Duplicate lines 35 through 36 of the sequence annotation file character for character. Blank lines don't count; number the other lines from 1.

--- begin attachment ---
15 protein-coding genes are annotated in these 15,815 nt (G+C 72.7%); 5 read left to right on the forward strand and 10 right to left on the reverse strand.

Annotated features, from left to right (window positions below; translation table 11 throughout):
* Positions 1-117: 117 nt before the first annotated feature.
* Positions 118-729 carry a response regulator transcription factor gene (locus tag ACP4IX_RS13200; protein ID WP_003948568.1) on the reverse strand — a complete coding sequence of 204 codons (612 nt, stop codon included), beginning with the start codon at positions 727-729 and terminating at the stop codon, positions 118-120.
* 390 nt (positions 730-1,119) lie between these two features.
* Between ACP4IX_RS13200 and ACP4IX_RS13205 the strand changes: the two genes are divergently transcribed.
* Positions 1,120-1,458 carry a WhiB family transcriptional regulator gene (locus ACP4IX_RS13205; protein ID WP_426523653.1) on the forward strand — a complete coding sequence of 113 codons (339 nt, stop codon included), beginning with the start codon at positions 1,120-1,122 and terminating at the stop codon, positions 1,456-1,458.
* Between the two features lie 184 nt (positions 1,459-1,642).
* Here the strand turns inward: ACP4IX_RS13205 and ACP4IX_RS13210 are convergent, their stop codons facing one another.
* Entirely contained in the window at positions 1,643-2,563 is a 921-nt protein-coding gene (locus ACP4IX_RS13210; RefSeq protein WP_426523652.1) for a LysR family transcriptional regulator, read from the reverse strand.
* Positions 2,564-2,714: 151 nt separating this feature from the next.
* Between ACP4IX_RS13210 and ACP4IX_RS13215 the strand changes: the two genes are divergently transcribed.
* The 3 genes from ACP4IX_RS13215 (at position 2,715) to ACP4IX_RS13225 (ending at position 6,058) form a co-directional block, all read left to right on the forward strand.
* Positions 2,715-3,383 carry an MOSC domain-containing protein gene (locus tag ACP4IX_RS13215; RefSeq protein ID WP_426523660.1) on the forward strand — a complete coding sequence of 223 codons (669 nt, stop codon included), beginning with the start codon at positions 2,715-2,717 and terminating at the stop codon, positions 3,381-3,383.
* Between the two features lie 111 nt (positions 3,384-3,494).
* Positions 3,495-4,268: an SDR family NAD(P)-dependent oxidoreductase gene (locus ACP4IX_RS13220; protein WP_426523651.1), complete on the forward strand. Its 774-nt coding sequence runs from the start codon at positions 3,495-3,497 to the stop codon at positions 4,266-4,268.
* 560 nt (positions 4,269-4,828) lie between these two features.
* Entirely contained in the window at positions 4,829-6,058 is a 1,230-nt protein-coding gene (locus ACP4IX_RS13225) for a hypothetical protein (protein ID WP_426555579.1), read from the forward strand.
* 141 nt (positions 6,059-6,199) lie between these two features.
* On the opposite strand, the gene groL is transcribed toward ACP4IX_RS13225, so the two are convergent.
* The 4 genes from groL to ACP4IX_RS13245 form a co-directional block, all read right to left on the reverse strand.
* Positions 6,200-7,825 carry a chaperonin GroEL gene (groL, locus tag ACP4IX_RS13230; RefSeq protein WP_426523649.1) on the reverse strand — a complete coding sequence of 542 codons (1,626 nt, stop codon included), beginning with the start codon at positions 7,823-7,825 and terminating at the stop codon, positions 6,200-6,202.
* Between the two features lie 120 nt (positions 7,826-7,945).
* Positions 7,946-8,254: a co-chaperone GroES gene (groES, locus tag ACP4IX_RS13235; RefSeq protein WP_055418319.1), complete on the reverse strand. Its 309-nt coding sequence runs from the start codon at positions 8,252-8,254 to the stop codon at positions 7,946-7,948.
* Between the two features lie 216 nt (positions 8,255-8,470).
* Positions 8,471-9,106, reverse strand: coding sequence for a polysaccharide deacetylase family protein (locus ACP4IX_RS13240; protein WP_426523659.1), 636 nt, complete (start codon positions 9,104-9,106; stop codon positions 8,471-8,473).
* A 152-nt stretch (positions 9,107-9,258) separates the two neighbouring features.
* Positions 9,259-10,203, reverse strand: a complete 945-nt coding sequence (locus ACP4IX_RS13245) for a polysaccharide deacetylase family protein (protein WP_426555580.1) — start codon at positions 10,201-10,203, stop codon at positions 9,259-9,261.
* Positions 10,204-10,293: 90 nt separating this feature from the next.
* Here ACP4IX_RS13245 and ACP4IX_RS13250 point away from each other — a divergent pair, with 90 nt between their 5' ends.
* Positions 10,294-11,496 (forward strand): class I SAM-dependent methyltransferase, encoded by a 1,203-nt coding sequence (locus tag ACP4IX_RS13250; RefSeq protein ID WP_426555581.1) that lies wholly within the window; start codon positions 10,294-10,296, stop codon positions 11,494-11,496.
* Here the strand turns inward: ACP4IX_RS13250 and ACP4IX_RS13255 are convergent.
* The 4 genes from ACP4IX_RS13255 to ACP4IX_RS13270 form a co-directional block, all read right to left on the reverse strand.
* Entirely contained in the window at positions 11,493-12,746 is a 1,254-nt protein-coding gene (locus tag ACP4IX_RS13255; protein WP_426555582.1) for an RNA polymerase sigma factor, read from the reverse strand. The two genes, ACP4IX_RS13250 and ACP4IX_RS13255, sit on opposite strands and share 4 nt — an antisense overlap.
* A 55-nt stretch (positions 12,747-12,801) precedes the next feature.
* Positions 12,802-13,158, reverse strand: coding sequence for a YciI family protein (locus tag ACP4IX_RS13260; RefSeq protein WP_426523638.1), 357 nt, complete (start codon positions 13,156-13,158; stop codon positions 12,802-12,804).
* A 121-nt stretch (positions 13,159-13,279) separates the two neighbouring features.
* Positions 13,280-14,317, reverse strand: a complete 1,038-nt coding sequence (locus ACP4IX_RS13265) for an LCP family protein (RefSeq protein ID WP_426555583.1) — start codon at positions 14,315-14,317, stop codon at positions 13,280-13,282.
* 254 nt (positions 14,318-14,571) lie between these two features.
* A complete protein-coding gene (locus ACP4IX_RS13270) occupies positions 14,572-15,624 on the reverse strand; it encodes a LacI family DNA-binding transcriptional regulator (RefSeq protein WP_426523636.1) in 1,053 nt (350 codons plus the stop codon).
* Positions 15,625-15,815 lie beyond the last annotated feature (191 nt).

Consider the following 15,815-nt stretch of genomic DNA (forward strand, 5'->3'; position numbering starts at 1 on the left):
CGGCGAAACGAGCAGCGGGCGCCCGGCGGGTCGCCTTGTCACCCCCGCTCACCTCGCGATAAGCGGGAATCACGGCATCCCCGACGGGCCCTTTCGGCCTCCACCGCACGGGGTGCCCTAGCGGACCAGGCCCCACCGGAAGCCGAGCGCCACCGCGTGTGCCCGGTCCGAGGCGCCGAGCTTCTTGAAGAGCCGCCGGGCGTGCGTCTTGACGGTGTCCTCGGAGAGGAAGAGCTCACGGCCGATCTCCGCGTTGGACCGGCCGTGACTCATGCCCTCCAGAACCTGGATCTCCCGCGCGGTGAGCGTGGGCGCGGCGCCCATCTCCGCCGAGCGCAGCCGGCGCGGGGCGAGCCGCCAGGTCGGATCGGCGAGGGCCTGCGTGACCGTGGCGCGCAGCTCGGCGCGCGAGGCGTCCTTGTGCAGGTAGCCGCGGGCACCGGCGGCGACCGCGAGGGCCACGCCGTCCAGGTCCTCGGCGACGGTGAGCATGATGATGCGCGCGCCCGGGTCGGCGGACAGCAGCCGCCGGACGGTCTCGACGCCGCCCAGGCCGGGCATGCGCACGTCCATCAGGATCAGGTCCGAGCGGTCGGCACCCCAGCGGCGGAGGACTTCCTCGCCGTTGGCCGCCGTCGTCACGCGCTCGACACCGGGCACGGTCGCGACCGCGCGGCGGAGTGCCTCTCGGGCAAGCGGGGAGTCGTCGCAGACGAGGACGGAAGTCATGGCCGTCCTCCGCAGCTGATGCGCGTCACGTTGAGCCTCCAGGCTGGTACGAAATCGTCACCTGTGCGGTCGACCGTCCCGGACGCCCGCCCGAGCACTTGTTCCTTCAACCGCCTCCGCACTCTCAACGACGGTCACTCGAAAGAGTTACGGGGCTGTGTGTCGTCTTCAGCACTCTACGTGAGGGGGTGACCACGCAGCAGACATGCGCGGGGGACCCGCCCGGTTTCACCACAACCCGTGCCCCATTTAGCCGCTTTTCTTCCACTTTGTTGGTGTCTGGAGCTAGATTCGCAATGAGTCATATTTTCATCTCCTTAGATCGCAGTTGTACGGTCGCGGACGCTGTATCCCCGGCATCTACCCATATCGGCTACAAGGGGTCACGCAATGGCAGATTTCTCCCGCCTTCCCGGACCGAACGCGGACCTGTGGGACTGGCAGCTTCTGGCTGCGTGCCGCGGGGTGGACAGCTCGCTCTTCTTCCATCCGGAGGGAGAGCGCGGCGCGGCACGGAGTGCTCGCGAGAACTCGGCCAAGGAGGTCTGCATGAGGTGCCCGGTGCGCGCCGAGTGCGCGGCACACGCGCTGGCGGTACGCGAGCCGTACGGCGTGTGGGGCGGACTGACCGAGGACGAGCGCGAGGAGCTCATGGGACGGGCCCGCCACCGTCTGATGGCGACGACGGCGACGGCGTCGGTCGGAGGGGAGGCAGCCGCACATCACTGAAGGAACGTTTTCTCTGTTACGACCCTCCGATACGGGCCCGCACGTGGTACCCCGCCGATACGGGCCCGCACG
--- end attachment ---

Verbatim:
* A 55-nt stretch (positions 12,747-12,801) precedes the next feature.
* Positions 12,802-13,158, reverse strand: coding sequence for a YciI family protein (locus tag ACP4IX_RS13260; RefSeq protein WP_426523638.1), 357 nt, complete (start codon positions 13,156-13,158; stop codon positions 12,802-12,804).